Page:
Members of the Narromine Rail Action Group held a protest rally to capture the ears of politicians visiting the region last week.
Government officials were greeted at the gates of Soul Food Depot by a number of residents banding together to encourage people to “lock the gate” in the hope to “re-route Inland Rail”.
High Park resident Jennifer Knop said it was a civil protest, where she was able to speak with government officials about concerns regarding the proposed eastern alignment of the Inland Rail.
“I spoke with the Prime Minister, who listened politely to our concerns regarding the Narromine to Burroway eastern route option,” she said.
“I discussed how this proposed route will cost 17 per cent, equating to $37 million more than the concept alignment initially proposed.”
Mrs Knop believes this is on top of a number of costs the Australian Rail Track Corporation (ARTC) will face with additional data that has not been properly taken into account.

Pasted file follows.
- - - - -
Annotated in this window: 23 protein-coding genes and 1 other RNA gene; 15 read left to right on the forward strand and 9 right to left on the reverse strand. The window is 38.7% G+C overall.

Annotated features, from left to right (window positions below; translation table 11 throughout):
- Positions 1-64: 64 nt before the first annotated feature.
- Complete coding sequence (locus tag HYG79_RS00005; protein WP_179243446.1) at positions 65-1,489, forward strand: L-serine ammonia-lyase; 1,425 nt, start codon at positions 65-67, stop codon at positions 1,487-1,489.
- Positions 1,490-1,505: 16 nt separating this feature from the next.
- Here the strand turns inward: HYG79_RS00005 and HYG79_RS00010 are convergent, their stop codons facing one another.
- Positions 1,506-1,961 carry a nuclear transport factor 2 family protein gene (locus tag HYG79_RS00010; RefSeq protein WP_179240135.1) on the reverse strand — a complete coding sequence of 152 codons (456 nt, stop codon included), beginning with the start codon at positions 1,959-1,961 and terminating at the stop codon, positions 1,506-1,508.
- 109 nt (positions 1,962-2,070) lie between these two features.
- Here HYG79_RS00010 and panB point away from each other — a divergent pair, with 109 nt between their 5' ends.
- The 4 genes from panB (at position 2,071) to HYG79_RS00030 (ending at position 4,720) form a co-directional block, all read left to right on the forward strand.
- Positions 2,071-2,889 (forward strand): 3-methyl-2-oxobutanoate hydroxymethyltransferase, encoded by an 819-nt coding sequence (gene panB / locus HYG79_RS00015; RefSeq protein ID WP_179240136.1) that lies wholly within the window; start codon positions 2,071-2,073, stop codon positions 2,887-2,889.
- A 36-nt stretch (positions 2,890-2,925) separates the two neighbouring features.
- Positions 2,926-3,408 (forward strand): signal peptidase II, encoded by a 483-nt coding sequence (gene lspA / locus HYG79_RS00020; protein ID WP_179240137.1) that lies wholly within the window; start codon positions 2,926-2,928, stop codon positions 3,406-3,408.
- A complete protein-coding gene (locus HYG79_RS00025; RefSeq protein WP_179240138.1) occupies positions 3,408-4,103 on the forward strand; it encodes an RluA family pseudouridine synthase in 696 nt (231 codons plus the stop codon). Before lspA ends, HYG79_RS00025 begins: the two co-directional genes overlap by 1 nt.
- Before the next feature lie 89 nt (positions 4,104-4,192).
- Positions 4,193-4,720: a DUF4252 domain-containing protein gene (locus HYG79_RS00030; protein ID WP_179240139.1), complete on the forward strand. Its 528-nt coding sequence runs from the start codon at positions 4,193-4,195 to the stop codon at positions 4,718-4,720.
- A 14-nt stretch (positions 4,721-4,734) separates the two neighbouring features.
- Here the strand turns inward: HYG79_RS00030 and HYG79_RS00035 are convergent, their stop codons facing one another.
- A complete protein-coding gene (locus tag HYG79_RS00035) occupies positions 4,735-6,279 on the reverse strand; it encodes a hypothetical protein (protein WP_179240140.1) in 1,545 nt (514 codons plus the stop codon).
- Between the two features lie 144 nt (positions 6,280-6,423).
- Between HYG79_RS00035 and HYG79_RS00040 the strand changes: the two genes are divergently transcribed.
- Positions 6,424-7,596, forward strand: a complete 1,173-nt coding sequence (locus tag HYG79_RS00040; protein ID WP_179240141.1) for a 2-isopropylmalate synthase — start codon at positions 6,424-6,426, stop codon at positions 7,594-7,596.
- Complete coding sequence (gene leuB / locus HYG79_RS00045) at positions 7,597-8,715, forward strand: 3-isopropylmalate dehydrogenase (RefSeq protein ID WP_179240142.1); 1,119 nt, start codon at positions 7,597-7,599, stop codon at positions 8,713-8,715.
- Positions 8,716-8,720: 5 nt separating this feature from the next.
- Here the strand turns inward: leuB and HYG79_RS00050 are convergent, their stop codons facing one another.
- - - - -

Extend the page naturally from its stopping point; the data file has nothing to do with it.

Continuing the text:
“This alignment will increase cost to government and the Australian people by $37 million, and that is before adding on additional costs associated with the increased track length, transit time, construction costs and landholder impact, which was omitted during their Multi Criteria Analysis assessment.
“The evaluation and the re-evaluation of the assessment done by the ARTC has not fully accounted for all affected projected impacts. This money could be better spent elsewhere,” she said.
Concerned community members have installed 38 signs on local properties, with “many more to come”.
“The signs are part of our ongoing campaign to raise awareness of how strongly our local community feel regarding Inland Rail’s hasty and ill-considered proposal to go east of Narromine,” Mrs Knop said.
There has been much controversy over the Inland Rail Narromine section, when the federal government announced last December its preferred study corridor (about two kilometres wide in some areas), which hooks around the south-eastern edge of Narromine and takes in the “premier, small-block estates” of High Park and Villeneuve.
The ARTC, which is delivering the project, must still undertake field and geotechnical investigations, environmental studies and community consultation, and prepare an Environmental Impact Statement (EIS) before the final, 40-60 metre wide rail line can be determined.
The Narromine Rail Action Group has requested Deputy Prime Minister and Minister for Infrastructure and Transport Michael McCormack review the decision-making process.